Attorney General Marty Jackley Warns of Scams Following Hurricane Harvey 

Attorney General Marty Jackley Warns of Scams Following Hurricane Harvey 

PIERRE, S.D. – Attorney General Marty Jackley said today that South Dakotans should expect to be contacted by unscrupulous scammers soliciting donations to help the victims of Hurricane Harvey.

“South Dakota consumers are very generous individuals and when disaster hits we are always willing to assist,” said Jackley. “In the wake of tragedy, there are always those who want to take advantage of others for their own benefit, so please proceed with caution when choosing a charity.”

Here are a few tips to avoid becoming a victim:

  • Don’t be fooled by “sound-alike” Many scam artists use names that are designed to resemble well-known charities. Don’t assume a charity is legitimate based on its name.
  • If you are contacted by a professional telemarketer, donors should ask the question of what percentage is actually going to the This will help the donor make a better determination if they want to give to the telemarketer or donate directly to the charity to maximize the benefits of the funds.
  • Be skeptical of e-mail requests for donations by unfamiliar organizations or those pretending to be well-known charities. This is just another attempt to obtain your personal identifying
  • Be cautious of anyone wanting on-the-spot donations or refusing to provide written information about their organization. Do not contribute if they refuse to provide you with the requested
  • Consider giving to charities close to the storm. Check Charity Navigator to ensure the organization is worthy of your
  • Error on the side of caution when thinking of donating through a crowd funding source such as Multiple scam postings have been listed.
  • Do not give a credit card number or checking account number over the phone and do not send
  • The best way to ensure that the charity of your choice receives your donation is to request a return envelope. Once you receive the information in the mail use a credit card or check so that you have a record of your

For more information about charitable giving, contact the South Dakota Consumer Protection  Division  at  1-800-300-1986  or


So, that was the version of the Hulk that just kind of sat there and gave credence to rumors?

Recall the post from a few days ago where State Senator Stace Nelson claimed to be akin to the Hulk going into a gladiatorial battle in the lead up to the latest Government Operations and Audit Committee?

(Yes, I thought he sounded like an idiot too.)

The version of the Hulk that Nelson tried to portray himself as must have actually been the version of the Hulk that sat there, did very little, and got scolded by Representative Jean Hunhoff. Because that’s what went on at the meeting.

Nelson was expected to have to take the stand under direct questioning from GOAC committee chair Deb Peters, coming after he demanded staff members and an attorney, but rebuffed by the LRC who pointed out that they just “asked what you know. Only you know what you know.”

While that’s what he expected, Peters played it in a bit more cagey manner. Peters asked him questions all day long about the validity of his sources.  And it turned out that Nelson couldn’t actually support his allegations. Most of what he used for evidence was all rumor and supposition.. again.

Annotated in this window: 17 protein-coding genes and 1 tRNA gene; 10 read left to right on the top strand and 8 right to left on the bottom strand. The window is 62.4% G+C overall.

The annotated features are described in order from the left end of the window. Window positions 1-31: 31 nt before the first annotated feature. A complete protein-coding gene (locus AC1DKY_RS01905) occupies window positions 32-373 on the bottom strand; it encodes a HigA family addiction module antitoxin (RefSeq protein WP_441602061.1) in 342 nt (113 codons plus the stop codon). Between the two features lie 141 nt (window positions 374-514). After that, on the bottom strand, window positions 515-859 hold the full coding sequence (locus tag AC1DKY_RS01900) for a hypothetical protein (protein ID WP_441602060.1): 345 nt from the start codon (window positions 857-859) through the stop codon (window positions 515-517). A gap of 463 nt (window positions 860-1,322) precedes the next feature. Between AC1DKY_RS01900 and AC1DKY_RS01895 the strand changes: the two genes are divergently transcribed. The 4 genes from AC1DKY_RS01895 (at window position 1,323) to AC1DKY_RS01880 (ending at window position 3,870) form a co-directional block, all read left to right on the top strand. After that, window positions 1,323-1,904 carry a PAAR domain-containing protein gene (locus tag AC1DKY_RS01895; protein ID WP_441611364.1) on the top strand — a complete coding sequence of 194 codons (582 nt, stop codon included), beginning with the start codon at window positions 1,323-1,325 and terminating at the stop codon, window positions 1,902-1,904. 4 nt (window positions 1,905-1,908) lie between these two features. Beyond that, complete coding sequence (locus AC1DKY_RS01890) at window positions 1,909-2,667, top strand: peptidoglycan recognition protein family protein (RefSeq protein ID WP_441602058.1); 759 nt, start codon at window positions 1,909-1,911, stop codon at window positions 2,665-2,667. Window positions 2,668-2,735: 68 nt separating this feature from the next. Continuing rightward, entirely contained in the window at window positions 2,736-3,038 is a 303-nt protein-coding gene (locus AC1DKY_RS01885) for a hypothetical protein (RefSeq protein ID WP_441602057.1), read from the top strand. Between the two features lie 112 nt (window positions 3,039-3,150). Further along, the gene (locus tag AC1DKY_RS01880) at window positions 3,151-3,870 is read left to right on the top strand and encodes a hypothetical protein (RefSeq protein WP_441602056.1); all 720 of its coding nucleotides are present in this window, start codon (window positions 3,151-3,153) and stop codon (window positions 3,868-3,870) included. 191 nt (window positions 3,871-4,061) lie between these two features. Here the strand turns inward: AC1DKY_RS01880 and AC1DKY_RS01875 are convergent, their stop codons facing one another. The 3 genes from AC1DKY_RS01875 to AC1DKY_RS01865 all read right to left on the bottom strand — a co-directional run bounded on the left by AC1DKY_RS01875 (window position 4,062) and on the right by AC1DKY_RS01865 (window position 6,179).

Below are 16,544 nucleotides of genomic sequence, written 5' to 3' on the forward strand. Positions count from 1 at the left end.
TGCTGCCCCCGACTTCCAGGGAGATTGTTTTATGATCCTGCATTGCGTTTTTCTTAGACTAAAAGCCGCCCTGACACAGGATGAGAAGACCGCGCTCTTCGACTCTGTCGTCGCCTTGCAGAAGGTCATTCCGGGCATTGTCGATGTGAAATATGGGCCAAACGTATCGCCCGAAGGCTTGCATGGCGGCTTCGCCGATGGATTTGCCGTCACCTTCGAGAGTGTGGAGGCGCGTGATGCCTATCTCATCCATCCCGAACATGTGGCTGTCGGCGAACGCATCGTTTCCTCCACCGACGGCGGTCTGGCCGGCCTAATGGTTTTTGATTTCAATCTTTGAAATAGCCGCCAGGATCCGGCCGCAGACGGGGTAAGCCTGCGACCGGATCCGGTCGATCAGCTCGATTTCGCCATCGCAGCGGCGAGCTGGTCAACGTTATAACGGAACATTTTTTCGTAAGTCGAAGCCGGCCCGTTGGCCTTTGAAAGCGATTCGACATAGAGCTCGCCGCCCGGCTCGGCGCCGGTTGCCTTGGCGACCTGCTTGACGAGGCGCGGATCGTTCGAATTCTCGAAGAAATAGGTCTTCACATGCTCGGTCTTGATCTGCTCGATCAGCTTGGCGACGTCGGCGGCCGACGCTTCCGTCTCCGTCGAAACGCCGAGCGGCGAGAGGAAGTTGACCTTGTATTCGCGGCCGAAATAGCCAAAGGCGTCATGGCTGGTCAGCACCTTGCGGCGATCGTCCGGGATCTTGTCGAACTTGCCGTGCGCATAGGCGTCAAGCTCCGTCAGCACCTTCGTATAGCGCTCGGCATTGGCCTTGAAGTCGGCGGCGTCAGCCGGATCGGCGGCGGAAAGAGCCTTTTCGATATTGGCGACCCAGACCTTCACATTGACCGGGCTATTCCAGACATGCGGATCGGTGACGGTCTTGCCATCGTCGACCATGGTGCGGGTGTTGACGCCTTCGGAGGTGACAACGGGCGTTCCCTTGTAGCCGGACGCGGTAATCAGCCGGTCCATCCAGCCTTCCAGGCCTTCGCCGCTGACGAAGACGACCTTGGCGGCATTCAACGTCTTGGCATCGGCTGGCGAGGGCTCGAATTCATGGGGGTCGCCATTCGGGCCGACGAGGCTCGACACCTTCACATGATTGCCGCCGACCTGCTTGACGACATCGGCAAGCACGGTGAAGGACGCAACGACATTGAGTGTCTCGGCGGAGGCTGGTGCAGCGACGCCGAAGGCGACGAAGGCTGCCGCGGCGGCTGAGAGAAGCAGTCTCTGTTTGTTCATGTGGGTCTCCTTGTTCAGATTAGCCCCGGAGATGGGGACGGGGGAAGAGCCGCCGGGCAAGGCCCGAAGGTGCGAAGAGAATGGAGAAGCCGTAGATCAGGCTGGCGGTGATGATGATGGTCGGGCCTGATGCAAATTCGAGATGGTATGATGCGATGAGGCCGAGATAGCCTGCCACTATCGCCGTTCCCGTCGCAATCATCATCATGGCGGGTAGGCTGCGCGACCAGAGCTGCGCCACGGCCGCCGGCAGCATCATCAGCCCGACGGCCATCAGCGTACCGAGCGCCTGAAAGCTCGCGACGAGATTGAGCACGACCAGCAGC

When he wasn’t getting scolded by Jean Hunhoff.  I’ll pull the clip of it. She let him have it for his silliness at one point.

Nelson spent time trying to use the testimony of LuAnn Werdel who apparently left the Department of Ed in 2011 before the Gear Up Grant in question was ever issued (There were two of them, the one in question was issued in 2012).

The problem is that Nelson and others who are trying to make hay over rumors is that they’re going for sensational grandstanding over the truth. That’s not the purpose of the committee. The purpose of the meeting is to identify what went wrong, and to fix the loopholes that allowed the wrong thing to happen.

And as related earlier by the Office of Legislative Audit, one important point that keeps getting overlooked is that there actually wasn’t any money taken from the Grant. The money was stolen from the Co-op.  Westerhuis embezzled from Mid Central Co-op, not GEAR UP. He reported to Dan Guericke, who reported to a board made up of representatives from each member school district.

So, if Nelson and others who are sending out press releases honestly cared about it, why aren’t they showing up at the school board meetings for those districts who participated in Mid-Central, and asking those Districts about their manner of oversight over the Co-op?

If GOAC ultimately thinks we need more legislation for the oversight of grants administered through the state, then by all means, require more oversight. That’s easy.  If there were laws broken, the Attorney General should and is already prosecuting. Again, easy.

But when it comes to the ridiculous and tiresome conspiracy theories and political theater that politicians are using to bolster their egos and political campaigns? Save it for the campaign trail.

And Hulk should go back to smashing. Because he stinks at the rest.

SDGOP updates the party – Holding 2018 Straw Poll at SD State Fair

From my mailbox, South Dakota GOP Chairman Dan Lederman had an e-mail out today to South Dakota GOP Central Committee Members, and it contains an interesting tidbit of what’s going on at this weeks’ South Dakota State Fair.  It notes in part…..

Central Committee:

Hope everyone has enjoyed their Summer!

The SDGOP has been busy and I wanted to give you an update of how things are going with the state party.